U.S. hedge funds bought shares of Facebook Inc. and Netflix Inc. despite steep declines in the technology darlings during a volatile third quarter.
Chase Coleman and David Tepper were among the money managers who increased their Facebook (FB) holdings during the three-month stretch that saw the social-media giant fall nearly 8%.
Netflix (NFLX) was favored by firms including Lee Ainslie’s Maverick Capital Ltd. and Dan Sundheim’s D1 Capital Partners despite a 27% drop in the three months ending Sept. 30.
Hedge fund managers, who have long adored FAANG stocks, had to navigate a tumultuous period. While Amazon.com Inc. also fell, down 8%, Google parent Alphabet Inc. and Apple Inc. both rose more than 13%. At the same time, the S&P 500 index gained 1.2% amid an escalation in the U.S.-China trade war and dovish moves by central bankers.
Here are some other notable moves:
- Harvard University’s endowment added 2 million Facebook shares, bringing the value of its position to roughly $400 million on Sept. 30, and making the company its biggest single U.S. equity holding.
- Stan Druckenmiller offloaded almost his entire stake in Uber Technologies Inc., selling 2.5 million shares. His Duquesne Family Office took a stake in Shopify Inc.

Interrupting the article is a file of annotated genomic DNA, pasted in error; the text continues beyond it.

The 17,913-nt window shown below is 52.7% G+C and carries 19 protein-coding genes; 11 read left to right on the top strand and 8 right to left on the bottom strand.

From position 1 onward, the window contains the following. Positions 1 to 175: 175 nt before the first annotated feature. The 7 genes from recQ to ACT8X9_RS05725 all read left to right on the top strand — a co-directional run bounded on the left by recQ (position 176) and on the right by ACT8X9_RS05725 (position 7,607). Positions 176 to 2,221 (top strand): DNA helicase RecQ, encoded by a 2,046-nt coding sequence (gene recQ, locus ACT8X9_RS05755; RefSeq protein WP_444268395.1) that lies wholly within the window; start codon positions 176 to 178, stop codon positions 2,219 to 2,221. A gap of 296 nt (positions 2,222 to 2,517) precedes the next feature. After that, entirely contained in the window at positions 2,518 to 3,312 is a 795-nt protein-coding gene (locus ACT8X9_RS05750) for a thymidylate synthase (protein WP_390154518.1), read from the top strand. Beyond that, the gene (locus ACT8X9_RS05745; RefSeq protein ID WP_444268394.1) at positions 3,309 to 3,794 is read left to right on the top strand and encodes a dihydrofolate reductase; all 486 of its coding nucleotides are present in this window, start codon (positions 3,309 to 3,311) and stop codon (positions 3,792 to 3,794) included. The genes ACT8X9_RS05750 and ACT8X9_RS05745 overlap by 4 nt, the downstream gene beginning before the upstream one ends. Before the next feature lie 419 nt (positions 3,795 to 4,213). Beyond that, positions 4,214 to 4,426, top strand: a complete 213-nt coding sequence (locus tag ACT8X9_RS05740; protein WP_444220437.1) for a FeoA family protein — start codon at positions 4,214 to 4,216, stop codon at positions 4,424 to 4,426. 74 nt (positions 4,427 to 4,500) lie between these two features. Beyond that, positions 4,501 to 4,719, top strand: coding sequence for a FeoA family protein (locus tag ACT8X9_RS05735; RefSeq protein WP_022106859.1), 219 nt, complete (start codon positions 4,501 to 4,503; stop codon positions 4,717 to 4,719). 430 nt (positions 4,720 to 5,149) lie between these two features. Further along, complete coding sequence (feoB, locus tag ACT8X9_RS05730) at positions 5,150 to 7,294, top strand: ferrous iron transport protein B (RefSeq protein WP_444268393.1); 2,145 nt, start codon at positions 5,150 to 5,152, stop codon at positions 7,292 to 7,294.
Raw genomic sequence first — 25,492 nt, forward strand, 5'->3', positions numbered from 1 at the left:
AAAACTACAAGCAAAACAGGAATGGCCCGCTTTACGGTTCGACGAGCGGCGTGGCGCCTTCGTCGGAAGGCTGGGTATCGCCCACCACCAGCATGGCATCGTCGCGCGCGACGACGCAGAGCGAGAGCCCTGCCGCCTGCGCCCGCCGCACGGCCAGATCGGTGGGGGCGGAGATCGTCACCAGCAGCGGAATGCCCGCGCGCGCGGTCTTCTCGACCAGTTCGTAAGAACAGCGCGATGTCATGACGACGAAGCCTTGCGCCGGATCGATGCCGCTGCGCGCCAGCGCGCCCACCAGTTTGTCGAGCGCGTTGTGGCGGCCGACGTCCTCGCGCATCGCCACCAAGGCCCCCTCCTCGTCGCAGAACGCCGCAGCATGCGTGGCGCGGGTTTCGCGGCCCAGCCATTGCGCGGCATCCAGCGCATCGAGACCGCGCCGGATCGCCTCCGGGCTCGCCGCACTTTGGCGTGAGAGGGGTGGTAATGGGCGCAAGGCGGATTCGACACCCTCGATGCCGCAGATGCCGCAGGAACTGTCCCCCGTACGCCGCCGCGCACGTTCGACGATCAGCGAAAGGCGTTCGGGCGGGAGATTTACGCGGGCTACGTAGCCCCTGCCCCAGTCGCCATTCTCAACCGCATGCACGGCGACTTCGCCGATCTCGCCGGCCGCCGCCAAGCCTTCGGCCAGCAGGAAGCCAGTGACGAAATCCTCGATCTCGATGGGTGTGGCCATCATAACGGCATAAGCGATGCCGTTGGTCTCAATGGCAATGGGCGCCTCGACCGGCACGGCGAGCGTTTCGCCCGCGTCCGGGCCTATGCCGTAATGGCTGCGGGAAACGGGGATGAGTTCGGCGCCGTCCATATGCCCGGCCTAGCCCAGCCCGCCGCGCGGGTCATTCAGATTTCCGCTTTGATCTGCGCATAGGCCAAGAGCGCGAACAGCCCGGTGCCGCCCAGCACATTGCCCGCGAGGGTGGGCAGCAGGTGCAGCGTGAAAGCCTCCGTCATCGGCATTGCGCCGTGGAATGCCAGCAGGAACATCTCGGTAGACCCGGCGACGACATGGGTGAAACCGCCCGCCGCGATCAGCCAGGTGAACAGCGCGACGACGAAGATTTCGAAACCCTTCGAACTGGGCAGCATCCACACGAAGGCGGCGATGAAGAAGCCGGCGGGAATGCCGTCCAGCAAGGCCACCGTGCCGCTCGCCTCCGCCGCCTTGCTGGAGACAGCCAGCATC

- Warren Buffett’s Berkshire Hathaway Inc. announced new common-equity stakes in Occidental Petroleum Corp., which is on top of a preferred stake that was previously disclosed. It also purchased shares of home furnishings company RH, which sent the stock surging the day after the filing. RH rose as much as 8.7%. the most since June, in early trading on Friday. Berkshire trimmed some of its largest stock bets, including Apple, Wells Fargo & Co. and Phillips 66.
- Viking Global Investors ditched its $1.2 billion stake in UnitedHealth Group Inc. as health-care stocks were hit by politics both in Washington and on the campaign trial.
- Maverick sold 690,000 shares of managed-care company Humana Inc., which had been the fund’s top U.S. equity position in the second quarter. (It now sits at No. 9).
- Microsoft Corp. was one of the less popular stocks for the second quarter in a row. Tiger cubs Viking, Coatue Management and Maverick all decreased their holdings in the tech giant as did Duquesne. But the software giant was up more than 3% during that period and has been a top performer this year -- shares have gained almost 46%.
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